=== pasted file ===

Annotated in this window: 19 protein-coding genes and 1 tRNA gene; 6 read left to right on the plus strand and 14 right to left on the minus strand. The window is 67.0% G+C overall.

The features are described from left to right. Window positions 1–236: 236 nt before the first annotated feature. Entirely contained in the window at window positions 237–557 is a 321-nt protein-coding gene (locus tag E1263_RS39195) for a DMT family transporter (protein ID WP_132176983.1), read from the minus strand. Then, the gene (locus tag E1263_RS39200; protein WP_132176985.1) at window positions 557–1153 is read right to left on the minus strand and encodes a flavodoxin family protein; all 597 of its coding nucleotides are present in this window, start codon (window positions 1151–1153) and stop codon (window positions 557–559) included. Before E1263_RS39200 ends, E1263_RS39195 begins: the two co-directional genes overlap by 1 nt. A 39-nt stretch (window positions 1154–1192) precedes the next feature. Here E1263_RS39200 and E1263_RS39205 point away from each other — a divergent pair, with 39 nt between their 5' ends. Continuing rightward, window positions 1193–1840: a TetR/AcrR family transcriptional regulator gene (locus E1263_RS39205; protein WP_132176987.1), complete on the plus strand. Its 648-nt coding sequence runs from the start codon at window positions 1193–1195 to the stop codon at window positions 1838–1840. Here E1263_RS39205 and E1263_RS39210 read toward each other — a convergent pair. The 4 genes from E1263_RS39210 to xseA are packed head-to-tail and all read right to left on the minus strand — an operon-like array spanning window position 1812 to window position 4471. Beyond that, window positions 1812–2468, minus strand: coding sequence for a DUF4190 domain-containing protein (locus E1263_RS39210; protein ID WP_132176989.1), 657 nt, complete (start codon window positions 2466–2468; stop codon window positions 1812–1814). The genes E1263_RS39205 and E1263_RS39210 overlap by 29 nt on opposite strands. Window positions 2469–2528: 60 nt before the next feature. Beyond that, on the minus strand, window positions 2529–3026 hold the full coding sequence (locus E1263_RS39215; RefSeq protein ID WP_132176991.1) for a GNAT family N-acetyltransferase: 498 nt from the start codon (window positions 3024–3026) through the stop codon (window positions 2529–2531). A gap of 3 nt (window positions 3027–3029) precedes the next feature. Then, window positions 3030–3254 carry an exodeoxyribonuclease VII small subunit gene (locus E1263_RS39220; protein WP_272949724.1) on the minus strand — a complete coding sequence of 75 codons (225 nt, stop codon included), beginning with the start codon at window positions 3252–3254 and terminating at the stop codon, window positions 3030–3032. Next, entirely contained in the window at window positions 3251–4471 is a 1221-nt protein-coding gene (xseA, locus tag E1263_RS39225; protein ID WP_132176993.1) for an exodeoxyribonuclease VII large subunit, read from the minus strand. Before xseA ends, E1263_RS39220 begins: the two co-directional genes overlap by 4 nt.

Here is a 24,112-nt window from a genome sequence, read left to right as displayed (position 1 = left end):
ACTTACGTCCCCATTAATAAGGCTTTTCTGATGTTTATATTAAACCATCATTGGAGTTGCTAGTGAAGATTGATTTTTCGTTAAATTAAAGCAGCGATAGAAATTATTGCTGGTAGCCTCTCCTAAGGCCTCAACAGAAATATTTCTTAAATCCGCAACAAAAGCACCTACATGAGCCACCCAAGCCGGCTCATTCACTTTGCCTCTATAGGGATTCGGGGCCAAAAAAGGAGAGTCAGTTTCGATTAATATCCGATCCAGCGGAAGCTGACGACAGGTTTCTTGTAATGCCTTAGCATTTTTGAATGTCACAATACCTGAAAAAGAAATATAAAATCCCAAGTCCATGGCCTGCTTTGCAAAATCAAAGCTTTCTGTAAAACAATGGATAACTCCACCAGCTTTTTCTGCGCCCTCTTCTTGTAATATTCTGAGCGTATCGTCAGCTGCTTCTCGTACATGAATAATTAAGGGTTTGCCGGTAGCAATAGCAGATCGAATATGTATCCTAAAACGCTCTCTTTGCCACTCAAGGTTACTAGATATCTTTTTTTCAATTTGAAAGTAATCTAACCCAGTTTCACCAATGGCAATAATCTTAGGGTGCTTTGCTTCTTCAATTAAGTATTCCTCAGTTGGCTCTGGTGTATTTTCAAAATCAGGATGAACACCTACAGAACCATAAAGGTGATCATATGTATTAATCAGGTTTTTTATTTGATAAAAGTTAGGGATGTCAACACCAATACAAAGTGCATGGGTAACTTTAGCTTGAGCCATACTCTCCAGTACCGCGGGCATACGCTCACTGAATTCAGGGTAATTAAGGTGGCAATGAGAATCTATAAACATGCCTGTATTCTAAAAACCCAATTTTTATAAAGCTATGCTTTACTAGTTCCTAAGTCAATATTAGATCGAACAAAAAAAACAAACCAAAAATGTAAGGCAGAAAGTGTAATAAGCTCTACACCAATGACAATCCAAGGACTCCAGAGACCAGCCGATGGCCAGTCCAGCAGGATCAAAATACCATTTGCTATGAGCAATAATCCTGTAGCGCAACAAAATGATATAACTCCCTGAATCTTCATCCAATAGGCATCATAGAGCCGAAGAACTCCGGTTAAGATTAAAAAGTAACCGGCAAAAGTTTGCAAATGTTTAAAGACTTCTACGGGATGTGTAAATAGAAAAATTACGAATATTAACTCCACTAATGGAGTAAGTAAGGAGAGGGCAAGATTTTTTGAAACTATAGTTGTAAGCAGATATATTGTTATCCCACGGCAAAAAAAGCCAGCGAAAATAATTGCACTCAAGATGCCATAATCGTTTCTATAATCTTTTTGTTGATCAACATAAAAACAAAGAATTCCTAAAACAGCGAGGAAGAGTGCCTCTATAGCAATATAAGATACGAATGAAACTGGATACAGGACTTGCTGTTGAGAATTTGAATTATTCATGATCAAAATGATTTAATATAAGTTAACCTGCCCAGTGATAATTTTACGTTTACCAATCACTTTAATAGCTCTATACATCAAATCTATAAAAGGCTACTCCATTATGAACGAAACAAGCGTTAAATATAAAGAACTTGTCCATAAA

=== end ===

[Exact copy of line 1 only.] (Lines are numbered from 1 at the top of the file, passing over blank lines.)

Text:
Annotated in this window: 19 protein-coding genes and 1 tRNA gene; 6 read left to right on the plus strand and 14 right to left on the minus strand. The window is 67.0% G+C overall.